I ask if his biggest crowd-pleaser, Dame Edna Everage, has attracted the attention of trans activists, who are swift to take offence at anything they perceive as transphobic. I take him through their case in detail. They say that more than 40 per cent of trans men and women have attempted or considered suicide and from this they argue that because transphobia is capable of catalysing an act of self-harm it ought to be treated in law as a form of assault. ‘Terrible rat-baggery,’ he says. He calls transgenderism ‘a fashion — how many different kinds of lavatory can you have? And it’s pretty evil when it’s preached to children by crazy teachers’. He recalls provoking a torrent of outrage when he used the word ‘mutilation’ to describe gender-reassignment surgery. ‘They had their genitalia chopped off and tucked in and whatever they had to do. And that aroused a lot of indignation — probably among the people who’d spent a lot of money having it done. But I don’t think I’m right to pontificate. I’m really an actor.’ He proceeds to analyse the psychological frailties of his profession. ‘We’re an uncomfortable mixture of vanity and insecurity. Those two don’t fit comfortably together. But then,’ he says, switching tack, ‘we’re a pretty nice and generous lot too.’
His views on Brexit are similarly changeable. ‘I was for it, then against it, then for it, then against it. And then I realised I didn’t know anything about it. I felt prejudiced against Brussels. I had a little bit of an anti-Belgium feeling. Being bossed around by the Walloons was not to my taste. The lovely people in Tuscany, who for centuries have been cultivating olives, have been told to cut them down and grow grapes instead. What business is it of the Walloons what the people in Tuscany grow?’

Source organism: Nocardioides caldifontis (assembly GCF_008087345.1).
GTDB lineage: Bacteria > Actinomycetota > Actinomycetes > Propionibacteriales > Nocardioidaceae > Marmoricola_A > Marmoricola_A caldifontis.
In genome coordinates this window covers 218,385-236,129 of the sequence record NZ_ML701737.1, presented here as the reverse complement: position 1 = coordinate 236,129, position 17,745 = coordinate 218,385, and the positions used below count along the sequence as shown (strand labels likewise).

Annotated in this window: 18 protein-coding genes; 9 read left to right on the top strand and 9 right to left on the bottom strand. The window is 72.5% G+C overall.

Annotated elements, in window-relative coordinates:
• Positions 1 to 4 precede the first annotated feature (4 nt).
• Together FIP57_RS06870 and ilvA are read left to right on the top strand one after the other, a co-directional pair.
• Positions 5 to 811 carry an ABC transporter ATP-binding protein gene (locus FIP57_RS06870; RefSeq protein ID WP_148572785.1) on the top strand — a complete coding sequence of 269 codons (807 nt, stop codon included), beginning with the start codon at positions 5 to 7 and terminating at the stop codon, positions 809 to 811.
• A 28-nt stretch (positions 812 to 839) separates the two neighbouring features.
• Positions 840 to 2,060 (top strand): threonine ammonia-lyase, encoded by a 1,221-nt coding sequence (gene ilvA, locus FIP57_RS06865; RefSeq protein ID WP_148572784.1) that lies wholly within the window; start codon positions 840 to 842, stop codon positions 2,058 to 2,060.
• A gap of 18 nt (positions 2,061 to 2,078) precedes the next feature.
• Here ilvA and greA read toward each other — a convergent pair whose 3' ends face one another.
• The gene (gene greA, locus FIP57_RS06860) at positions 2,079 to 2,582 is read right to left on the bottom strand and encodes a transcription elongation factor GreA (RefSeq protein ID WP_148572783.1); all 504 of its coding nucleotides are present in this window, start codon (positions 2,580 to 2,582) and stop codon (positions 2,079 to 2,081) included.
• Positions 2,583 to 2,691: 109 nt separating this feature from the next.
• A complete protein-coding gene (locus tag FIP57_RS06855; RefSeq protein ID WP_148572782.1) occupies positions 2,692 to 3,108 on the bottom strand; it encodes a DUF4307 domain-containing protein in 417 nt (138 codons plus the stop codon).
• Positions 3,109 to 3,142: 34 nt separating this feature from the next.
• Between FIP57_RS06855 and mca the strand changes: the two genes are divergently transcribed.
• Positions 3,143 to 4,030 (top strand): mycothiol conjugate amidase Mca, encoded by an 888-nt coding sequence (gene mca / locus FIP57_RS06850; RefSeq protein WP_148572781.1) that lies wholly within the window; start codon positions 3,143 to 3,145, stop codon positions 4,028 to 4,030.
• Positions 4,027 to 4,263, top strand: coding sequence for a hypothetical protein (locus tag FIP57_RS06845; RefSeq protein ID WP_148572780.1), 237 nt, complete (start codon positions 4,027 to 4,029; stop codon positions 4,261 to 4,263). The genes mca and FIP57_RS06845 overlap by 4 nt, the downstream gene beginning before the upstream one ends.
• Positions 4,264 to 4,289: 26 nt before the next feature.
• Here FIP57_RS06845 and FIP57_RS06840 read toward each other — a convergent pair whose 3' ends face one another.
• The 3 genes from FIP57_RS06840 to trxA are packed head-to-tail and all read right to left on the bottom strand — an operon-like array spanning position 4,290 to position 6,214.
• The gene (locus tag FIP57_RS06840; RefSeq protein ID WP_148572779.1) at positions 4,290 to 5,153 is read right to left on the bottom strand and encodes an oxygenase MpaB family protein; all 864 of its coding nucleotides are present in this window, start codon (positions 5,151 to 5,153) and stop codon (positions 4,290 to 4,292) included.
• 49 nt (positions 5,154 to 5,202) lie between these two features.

I ask about his favourite character, the sybaritic diplomat Sir Les Patterson, whose boorish and sexist conduct carries a powerful echo of Donald Trump. Has the President stolen your act? ‘No, I don’t think so,’ he says. ‘I’m grateful to Trump for stirring up politics. And I won’t be joining any marches against him.’ His hope is to create a new show consisting entirely of Sir Les. ‘He has very fresh visions for England and he’s wonderful to perform because you can say whatever you like.’ Does he see an opportunity in the new climate of puritanism? ‘Yes! An opportunity to cause maximum offence.’
He talks uncomplainingly about the ‘incremental indignities’ of ageing. ‘Little things start to fail. Not much, I’m happy to say. I’m not jumping out of bed during the night, but I don’t hear very well.’ He now sports an ‘extremely sophisticated’ hearing aid. ‘But I now hear too well.’ He avoids noisy restaurants, ‘because I can hear a conversation on the other side of room’. He’s still happy to be ‘leaping about’ on stage and he feels confident that his friends will let him know if he starts to outstay his welcome. I ask about death and what happens to us next. Do we end up in heaven having that dinner party with Shakespeare, Pocahontas, Albert Camus and Charlie Chaplin? ‘Oh, I dare not even think about it,’ he shudders. ‘Whenever I do I get a bit fearful. I’m thinking of faking my own death and bribing someone at the Times to write an obit. Then I can see if the public are weeping, and how long it takes them to get over it. I have a feeling it won’t take them too long.’